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ASIJ right-hander Ian Donahue was named the Far East Division I baseball tournament MVP.

ASIJ right-hander Ian Donahue was named the Far East Division I baseball tournament MVP. (Kathleen Paclipan/Special to Stripes)

ASIJ right-hander Ian Donahue was named the Far East Division I baseball tournament MVP.

ASIJ right-hander Ian Donahue was named the Far East Division I baseball tournament MVP. (Kathleen Paclipan/Special to Stripes)

Kubasaki's Shannon Hyde tries to put the tag on an ASIJ baserunner.

Kubasaki's Shannon Hyde tries to put the tag on an ASIJ baserunner. (Kathleen Paclipan/Special to Stripes)

The throw comes in too low and late to ASIJ infielder Ken Hemmer to tag out a Kubasaki baserunner.

The throw comes in too low and late to ASIJ infielder Ken Hemmer to tag out a Kubasaki baserunner. (Kathleen Paclipan/Special to Stripes)

CAMP HUMPHREYS, South Korea – For six straight years, teams have tried to solve the puzzle that is American School In Japan’s Far East Division I Baseball Tournament dynasty.

They’ve failed as many times.

Friday was no exception, as Ian Donahue pitched four innings of shutout ball and Ken Hemmer and Taiyo Ueda combined for three doubles and five RBIs as the Mustangs beat Kubasaki for the second straight season 13-3 in the D-I finals.

It was the sixth straight D-I title for the Mustangs and their seventh overall in the 10 years of Far East baseball tournaments. And it was the last one for coach Aaron Rogers, who retires after two decades with the Tokyo school; Greg Garrison is in line to replace Rogers.

“The bats were smacking the balls everywhere,” Rogers said of his Mustangs, who banged out 13 hits off Kubasaki’s Isaac Workman and Nick Patton, who took the loss. “My No. 9 batter (Kota Soda, 2-for-3) was batting just as well as our top four batters.”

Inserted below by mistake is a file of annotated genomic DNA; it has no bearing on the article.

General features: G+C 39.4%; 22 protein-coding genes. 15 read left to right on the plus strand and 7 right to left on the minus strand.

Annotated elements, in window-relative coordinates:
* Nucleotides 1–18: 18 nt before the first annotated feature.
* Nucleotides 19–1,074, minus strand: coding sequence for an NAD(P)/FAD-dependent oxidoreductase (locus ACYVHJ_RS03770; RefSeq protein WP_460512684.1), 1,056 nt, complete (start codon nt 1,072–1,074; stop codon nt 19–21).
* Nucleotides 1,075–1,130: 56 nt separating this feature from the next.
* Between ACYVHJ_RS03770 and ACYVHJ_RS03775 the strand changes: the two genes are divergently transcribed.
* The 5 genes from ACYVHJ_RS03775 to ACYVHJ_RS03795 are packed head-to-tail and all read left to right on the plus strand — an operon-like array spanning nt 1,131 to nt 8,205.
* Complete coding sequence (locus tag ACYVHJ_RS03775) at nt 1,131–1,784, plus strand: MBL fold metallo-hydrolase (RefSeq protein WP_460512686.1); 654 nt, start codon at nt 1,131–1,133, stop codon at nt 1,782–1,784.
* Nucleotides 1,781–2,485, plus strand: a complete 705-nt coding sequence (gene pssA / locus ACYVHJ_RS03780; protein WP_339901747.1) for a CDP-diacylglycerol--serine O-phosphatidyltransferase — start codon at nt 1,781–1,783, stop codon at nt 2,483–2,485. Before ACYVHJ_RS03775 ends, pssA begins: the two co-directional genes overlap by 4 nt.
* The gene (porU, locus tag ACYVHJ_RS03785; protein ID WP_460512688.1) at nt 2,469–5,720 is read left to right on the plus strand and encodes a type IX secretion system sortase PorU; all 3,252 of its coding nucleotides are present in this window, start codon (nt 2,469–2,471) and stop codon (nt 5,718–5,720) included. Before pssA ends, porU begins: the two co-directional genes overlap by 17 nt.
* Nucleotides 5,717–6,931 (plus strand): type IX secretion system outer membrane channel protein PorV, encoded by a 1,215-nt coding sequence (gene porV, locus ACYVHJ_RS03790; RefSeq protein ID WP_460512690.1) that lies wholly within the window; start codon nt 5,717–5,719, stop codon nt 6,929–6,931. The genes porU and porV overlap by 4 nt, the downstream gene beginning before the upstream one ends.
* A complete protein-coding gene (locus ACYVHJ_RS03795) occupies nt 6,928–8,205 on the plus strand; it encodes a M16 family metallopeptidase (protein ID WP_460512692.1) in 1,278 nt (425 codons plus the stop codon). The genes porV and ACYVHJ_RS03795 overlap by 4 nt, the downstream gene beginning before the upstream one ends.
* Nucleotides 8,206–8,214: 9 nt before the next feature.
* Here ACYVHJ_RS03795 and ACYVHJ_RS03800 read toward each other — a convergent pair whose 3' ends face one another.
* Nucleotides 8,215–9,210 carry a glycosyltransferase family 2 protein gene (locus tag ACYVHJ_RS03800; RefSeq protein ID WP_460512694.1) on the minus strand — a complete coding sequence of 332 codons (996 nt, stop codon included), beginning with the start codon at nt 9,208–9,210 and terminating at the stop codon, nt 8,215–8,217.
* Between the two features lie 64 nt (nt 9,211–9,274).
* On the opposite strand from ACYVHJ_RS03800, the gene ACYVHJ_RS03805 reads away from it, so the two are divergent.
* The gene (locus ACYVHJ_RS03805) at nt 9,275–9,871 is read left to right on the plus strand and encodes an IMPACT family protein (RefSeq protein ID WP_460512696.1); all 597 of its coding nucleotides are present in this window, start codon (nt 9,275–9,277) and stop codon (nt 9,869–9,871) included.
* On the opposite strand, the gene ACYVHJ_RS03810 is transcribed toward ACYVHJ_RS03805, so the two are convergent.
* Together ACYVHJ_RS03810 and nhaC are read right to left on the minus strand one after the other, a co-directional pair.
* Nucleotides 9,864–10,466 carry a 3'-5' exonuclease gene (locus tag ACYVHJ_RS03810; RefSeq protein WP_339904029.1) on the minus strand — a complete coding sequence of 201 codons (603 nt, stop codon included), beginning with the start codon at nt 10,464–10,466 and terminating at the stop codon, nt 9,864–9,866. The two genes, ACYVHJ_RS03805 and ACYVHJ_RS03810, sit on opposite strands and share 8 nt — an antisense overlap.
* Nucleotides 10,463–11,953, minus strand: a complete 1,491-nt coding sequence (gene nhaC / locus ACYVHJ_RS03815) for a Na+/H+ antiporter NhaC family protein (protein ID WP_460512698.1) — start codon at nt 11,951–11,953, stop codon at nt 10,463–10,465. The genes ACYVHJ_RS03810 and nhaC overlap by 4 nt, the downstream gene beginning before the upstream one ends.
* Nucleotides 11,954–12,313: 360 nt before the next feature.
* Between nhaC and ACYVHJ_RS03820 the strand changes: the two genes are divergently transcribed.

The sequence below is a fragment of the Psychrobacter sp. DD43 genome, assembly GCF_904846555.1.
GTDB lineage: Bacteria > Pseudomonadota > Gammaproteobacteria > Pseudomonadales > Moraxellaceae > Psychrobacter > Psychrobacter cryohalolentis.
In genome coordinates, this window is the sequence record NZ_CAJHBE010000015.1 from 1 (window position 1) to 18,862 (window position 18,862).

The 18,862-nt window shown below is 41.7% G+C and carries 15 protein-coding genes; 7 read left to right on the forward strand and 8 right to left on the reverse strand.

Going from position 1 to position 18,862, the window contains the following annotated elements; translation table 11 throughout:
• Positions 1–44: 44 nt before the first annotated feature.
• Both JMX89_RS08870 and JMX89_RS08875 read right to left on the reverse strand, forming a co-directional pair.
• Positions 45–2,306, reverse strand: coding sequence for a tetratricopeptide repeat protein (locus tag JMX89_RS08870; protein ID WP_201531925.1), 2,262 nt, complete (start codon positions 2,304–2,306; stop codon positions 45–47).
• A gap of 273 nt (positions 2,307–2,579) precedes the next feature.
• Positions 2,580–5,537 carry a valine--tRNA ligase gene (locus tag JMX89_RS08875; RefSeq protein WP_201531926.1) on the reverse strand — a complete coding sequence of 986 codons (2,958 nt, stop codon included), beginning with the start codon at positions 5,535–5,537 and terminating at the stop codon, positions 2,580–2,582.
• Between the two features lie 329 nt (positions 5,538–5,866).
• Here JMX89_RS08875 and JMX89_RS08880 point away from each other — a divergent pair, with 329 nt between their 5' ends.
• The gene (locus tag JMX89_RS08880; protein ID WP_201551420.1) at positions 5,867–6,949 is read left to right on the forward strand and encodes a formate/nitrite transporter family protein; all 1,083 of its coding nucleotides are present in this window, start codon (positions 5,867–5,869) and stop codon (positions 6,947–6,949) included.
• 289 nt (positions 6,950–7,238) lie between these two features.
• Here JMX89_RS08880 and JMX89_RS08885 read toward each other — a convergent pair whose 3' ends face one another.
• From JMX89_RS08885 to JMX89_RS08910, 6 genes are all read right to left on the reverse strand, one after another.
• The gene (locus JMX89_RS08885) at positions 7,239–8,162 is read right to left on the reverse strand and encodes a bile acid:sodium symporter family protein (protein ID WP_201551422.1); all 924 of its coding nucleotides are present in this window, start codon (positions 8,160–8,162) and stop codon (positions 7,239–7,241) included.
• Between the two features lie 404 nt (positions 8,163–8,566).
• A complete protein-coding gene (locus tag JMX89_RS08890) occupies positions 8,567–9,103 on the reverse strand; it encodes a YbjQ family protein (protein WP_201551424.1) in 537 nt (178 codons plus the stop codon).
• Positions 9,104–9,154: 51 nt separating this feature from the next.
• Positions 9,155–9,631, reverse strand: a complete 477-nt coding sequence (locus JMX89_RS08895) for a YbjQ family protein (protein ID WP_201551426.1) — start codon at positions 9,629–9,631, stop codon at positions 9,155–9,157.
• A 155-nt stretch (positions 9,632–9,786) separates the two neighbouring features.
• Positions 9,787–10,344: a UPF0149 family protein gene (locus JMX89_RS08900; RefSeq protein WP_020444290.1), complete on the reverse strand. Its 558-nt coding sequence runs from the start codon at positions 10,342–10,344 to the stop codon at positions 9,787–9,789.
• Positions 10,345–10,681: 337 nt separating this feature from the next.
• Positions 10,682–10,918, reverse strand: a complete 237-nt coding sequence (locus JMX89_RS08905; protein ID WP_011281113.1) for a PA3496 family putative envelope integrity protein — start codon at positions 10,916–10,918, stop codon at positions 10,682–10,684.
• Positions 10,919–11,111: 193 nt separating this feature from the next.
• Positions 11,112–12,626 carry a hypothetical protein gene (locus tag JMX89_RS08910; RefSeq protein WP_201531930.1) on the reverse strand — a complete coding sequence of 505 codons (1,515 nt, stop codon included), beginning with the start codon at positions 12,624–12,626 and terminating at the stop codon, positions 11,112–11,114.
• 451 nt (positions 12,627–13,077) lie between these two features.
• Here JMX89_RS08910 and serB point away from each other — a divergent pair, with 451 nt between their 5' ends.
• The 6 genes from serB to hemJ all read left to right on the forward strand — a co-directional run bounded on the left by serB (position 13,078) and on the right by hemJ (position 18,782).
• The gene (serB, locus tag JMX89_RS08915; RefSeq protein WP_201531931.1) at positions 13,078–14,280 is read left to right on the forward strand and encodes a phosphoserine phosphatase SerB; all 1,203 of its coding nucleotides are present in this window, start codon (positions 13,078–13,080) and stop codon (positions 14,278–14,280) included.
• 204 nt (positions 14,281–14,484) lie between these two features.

Hemmer went 2-for-3 with three RBIs and Ueda was 2-for-2 and drove in two Mustangs runs.

Donahue, named the tournament’s Most Valuable Player, struck out four and walked four. Former MVP Sho Flores got touched for Kubasaki’s only three runs on three hits and a walk in the fifth inning.

Patton came on in relief in the second inning and allowed nine hits and a walk and hit a batter while giving up six earned runs. Starter Isaac Workman worked the first 1 2/3 innings, giving up four hits, two walks and five earned runs.

Despite the one-sided defeat, coach Randy Toor was happy that his Dragons even got to the final.

“Nobody expected us to get here,” Toor said of Kubasaki team with two juniors, six sophomores and five freshmen.

“To get here was an accomplishment for us. But they (Mustangs) hit everybody we threw at them. It was too much to deal with for our young team.”

ASIJ finished 19-1 on the season, while the Dragons went 13-21.


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